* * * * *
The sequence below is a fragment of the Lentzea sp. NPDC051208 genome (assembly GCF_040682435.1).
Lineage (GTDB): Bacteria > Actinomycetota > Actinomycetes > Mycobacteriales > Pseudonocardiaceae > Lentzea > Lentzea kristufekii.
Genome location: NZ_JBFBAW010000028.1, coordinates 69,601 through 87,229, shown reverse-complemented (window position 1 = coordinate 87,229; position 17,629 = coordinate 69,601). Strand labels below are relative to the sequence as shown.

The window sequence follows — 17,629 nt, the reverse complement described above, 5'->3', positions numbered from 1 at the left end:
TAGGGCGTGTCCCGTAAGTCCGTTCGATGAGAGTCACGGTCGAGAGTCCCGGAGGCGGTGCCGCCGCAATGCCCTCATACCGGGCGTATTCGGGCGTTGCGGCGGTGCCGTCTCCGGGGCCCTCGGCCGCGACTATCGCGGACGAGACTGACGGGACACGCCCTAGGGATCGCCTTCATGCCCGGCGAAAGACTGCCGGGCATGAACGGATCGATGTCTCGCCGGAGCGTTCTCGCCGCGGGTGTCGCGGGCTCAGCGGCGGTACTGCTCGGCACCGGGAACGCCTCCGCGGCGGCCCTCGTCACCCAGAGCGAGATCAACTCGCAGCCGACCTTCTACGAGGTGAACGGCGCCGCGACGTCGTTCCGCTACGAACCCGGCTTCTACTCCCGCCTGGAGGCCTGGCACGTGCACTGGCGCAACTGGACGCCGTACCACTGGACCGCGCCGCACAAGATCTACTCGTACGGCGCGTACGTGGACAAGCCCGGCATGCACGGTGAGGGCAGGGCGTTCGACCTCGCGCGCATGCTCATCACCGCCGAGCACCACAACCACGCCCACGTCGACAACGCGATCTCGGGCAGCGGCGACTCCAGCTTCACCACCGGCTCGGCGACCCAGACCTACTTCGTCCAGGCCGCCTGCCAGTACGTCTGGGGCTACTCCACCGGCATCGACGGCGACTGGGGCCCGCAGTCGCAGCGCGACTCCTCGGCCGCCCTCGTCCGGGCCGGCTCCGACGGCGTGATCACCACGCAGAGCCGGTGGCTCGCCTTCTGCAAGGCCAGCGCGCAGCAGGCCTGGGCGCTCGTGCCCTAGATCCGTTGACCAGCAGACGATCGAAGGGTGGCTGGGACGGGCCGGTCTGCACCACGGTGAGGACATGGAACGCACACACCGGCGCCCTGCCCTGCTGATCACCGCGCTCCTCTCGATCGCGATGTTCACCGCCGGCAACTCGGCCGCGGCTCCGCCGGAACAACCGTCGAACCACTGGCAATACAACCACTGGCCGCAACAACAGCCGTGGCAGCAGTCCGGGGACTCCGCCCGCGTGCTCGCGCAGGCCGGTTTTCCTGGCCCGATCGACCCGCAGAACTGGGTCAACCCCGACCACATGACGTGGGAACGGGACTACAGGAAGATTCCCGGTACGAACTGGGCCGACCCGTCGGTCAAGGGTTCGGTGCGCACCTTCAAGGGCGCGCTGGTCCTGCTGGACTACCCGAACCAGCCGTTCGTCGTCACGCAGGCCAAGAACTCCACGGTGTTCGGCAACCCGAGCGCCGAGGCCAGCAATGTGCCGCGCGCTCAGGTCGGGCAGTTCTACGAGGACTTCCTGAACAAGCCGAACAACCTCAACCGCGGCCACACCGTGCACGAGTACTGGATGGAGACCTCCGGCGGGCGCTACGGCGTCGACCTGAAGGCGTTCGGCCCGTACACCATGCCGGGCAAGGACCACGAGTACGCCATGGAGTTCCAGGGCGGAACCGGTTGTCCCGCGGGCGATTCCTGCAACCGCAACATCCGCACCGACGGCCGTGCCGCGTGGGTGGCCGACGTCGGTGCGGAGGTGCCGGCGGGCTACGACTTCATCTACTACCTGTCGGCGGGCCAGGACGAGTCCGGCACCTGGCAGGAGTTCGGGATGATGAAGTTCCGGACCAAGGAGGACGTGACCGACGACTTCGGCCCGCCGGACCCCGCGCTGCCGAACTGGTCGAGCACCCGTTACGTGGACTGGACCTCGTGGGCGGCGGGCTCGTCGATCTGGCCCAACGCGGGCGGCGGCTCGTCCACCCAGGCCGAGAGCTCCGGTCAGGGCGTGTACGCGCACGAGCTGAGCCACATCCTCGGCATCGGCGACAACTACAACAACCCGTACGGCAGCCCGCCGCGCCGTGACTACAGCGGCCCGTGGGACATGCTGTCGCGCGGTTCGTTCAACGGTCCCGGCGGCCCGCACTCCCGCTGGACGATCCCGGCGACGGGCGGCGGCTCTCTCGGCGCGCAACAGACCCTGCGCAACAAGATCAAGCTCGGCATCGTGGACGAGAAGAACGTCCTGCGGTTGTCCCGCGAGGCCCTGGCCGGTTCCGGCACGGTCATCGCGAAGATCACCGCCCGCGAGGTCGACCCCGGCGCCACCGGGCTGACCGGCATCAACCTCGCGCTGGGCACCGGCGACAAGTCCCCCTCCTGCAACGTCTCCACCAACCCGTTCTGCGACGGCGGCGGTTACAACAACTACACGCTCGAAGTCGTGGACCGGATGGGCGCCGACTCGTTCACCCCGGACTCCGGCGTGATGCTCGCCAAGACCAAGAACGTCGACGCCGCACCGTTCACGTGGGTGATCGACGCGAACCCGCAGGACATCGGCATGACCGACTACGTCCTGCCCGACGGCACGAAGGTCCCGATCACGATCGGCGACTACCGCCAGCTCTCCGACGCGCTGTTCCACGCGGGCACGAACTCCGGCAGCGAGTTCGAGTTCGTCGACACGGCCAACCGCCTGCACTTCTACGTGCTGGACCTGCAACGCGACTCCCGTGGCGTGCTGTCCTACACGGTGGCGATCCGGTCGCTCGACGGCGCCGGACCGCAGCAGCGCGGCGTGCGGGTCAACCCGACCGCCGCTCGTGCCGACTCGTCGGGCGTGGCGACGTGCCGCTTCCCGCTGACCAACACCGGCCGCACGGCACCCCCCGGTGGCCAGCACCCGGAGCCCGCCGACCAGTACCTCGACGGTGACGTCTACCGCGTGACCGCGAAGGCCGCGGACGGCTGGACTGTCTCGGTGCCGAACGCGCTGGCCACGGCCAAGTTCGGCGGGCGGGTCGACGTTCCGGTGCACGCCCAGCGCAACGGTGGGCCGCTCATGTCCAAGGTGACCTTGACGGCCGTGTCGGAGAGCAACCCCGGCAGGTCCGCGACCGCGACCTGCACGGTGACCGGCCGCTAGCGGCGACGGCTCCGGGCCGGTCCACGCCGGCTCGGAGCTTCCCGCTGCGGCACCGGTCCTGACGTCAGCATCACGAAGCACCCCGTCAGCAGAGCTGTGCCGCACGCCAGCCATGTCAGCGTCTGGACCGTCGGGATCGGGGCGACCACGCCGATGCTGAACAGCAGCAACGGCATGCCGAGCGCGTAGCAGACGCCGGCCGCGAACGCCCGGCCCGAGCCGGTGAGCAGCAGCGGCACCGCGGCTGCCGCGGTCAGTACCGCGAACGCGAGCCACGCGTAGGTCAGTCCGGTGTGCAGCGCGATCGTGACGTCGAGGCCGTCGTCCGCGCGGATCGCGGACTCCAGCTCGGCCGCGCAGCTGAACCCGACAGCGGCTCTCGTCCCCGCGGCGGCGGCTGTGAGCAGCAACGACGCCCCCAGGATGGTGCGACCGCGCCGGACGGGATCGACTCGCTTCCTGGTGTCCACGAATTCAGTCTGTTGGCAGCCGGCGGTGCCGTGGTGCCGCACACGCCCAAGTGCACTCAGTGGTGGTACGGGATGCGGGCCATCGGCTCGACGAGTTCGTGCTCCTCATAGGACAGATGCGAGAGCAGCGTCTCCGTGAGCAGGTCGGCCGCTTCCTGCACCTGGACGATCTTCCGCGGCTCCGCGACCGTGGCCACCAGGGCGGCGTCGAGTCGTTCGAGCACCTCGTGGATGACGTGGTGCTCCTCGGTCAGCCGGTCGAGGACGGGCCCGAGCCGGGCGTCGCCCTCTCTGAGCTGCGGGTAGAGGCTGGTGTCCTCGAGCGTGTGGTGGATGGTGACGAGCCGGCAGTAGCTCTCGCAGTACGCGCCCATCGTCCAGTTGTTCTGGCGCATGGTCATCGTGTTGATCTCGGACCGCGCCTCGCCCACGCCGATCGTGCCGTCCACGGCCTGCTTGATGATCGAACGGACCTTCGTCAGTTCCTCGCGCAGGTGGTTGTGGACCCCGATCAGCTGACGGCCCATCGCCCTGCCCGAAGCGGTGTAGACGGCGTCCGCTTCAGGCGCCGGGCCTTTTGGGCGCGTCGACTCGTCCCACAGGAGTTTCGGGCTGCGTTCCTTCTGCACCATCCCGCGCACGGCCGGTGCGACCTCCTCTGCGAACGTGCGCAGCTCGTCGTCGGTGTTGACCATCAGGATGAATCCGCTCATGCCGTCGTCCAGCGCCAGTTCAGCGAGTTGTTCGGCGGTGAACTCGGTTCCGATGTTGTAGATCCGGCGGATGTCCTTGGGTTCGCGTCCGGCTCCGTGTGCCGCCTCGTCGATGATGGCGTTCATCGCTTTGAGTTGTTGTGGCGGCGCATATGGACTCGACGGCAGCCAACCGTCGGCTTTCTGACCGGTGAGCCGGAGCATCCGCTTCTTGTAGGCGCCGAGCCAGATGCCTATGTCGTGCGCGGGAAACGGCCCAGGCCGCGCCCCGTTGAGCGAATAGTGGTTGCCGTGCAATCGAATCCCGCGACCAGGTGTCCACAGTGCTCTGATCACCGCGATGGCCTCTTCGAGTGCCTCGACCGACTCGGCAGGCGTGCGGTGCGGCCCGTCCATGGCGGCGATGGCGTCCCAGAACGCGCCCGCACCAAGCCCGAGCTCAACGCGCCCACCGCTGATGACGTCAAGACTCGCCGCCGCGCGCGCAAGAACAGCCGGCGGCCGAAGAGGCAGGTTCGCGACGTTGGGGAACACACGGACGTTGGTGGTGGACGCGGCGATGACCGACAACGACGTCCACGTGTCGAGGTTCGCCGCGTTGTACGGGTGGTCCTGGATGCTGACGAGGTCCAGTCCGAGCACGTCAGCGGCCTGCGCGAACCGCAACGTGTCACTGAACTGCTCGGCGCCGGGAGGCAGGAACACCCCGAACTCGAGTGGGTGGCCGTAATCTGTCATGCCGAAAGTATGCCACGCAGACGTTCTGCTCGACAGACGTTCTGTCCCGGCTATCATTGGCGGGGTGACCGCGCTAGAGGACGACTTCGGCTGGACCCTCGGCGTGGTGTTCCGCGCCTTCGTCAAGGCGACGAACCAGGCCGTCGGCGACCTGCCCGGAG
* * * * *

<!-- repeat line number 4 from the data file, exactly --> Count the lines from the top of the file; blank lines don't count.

The window sequence follows — 17,629 nt, the reverse complement described above, 5'->3', positions numbered from 1 at the left end: